A classic source for thinking more clearly and making better decisions
I have just re-read two books co-authored by Mike Vance and Diane Deacon. This one and Creating Mega Results: A proven creative process for achieving record-breaking success. Some of the material in it is dated in terms of relevance to today’s global marketplace but, that said, the basic principles that Deacon and Vance affirm are timeless, relevant to almost any organization, whatever its size and nature may be.
For example, Vance and Deacon stress the importance of having a vision, “a crucial component in the formula for success. They also suggest – and I agree: “What we do is determined by what we are. What we are is determined by what we think. What we think is determined by what we experience. What we experience is determined by what awe are exposed to and what we do with that exposure.”
They provide a number of mini-profiles of creative geniuses:
o Norman Brinker (Pages 31-34)
o Thomas Edison (60-62)
o Louis L’Amour (79-81)
o Frank Lloyd Wright (92-94)
o Dr. Vernon Luck (121-124)
o R. Buckminster Fuller (137-140)
o A.C. (Mike) Markkula (152-153)
o Jack Welch (171-173)
o Walt Disney (185-193)
According to Wikipedia, the concept of “thinking outside the box” is generally credited to a nine-dot puzzle “which John Adair claims to have introduced in 1969. Thinking outside the box (also thinking out of the box or thinking beyond the box) is a metaphor that means to think differently, unconventionally, or from a new perspective. This phrase often refers to novel or creative thinking. The term is thought to derive from management consultants in the 1970s and 1980s challenging their clients to solve the ‘nine dots’ puzzle, whose solution requires some lateral thinking.”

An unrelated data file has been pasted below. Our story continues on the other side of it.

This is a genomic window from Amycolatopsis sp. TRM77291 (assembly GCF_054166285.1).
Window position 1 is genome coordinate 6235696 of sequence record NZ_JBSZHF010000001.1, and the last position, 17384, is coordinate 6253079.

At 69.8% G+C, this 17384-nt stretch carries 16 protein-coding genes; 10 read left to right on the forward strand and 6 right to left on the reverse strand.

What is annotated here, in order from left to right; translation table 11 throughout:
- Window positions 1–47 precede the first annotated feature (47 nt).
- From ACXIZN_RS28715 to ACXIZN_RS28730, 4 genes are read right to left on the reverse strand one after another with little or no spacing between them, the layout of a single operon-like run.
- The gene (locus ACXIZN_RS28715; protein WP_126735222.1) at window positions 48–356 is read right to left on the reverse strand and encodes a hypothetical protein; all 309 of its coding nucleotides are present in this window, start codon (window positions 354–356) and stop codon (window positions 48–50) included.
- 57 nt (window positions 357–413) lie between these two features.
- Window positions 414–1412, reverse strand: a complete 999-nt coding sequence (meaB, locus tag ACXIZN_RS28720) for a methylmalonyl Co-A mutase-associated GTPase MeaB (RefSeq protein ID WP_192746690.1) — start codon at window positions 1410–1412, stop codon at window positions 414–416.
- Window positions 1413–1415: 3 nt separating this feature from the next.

My own take is that lateral or alternative perspectives on problems or questions often expedite resolving them. Back in the days when I spent most of my time in an office interacting with colleagues and clients frequently, there were very serious issues to be addressed and I found that my thinking about them was easier and better during a weekend, away from the office. In essence, the “box” to which Vance and Deacon is a mindset, not a location. It is imperative, however, that efforts made to solve the right problem or answer the right question. As Peter Drucker wisely observed decades ago, “There is surely nothing quite so useless as doing with great efficiency what should not be done at all.” Mike Vance and Diane Deacon can help those who read this book to avoid making that mistake.
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NOTE: I will now take a much-needed break, resuming my posts on January 4, 2016.
Meanwhile, best wishes for a joyous and blessed holiday season.